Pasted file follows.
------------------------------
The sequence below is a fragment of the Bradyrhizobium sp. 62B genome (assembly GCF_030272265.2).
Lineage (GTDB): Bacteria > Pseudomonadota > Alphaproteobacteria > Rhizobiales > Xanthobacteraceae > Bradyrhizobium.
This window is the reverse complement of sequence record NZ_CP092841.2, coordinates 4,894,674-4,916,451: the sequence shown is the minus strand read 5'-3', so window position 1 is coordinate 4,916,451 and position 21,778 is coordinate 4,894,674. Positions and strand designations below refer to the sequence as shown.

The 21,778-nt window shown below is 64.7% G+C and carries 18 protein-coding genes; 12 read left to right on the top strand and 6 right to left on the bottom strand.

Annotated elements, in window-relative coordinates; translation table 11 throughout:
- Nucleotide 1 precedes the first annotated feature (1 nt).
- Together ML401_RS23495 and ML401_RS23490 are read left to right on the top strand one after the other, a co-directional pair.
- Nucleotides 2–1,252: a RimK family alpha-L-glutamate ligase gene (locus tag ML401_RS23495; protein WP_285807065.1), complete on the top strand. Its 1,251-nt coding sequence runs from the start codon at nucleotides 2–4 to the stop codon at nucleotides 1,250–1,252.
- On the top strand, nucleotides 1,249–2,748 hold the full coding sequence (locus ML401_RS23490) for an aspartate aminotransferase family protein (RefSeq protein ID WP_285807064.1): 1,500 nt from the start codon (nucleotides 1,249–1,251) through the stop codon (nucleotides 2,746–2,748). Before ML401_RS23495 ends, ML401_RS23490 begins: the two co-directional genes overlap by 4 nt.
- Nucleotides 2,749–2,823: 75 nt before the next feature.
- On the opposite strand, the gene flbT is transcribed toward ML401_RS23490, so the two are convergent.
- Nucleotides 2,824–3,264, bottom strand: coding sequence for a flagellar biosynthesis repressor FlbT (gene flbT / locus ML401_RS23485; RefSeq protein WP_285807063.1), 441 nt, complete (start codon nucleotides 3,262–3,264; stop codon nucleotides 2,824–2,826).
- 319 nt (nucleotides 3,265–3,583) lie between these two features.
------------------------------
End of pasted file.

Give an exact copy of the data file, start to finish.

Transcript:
The sequence below is a fragment of the Bradyrhizobium sp. 62B genome (assembly GCF_030272265.2).
Lineage (GTDB): Bacteria > Pseudomonadota > Alphaproteobacteria > Rhizobiales > Xanthobacteraceae > Bradyrhizobium.
This window is the reverse complement of sequence record NZ_CP092841.2, coordinates 4,894,674-4,916,451: the sequence shown is the minus strand read 5'-3', so window position 1 is coordinate 4,916,451 and position 21,778 is coordinate 4,894,674. Positions and strand designations below refer to the sequence as shown.

The 21,778-nt window shown below is 64.7% G+C and carries 18 protein-coding genes; 12 read left to right on the top strand and 6 right to left on the bottom strand.

Annotated elements, in window-relative coordinates; translation table 11 throughout:
- Nucleotide 1 precedes the first annotated feature (1 nt).
- Together ML401_RS23495 and ML401_RS23490 are read left to right on the top strand one after the other, a co-directional pair.
- Nucleotides 2–1,252: a RimK family alpha-L-glutamate ligase gene (locus tag ML401_RS23495; protein WP_285807065.1), complete on the top strand. Its 1,251-nt coding sequence runs from the start codon at nucleotides 2–4 to the stop codon at nucleotides 1,250–1,252.
- On the top strand, nucleotides 1,249–2,748 hold the full coding sequence (locus ML401_RS23490) for an aspartate aminotransferase family protein (RefSeq protein ID WP_285807064.1): 1,500 nt from the start codon (nucleotides 1,249–1,251) through the stop codon (nucleotides 2,746–2,748). Before ML401_RS23495 ends, ML401_RS23490 begins: the two co-directional genes overlap by 4 nt.
- Nucleotides 2,749–2,823: 75 nt before the next feature.
- On the opposite strand, the gene flbT is transcribed toward ML401_RS23490, so the two are convergent.
- Nucleotides 2,824–3,264, bottom strand: coding sequence for a flagellar biosynthesis repressor FlbT (gene flbT / locus ML401_RS23485; RefSeq protein WP_285807063.1), 441 nt, complete (start codon nucleotides 3,262–3,264; stop codon nucleotides 2,824–2,826).
- 319 nt (nucleotides 3,265–3,583) lie between these two features.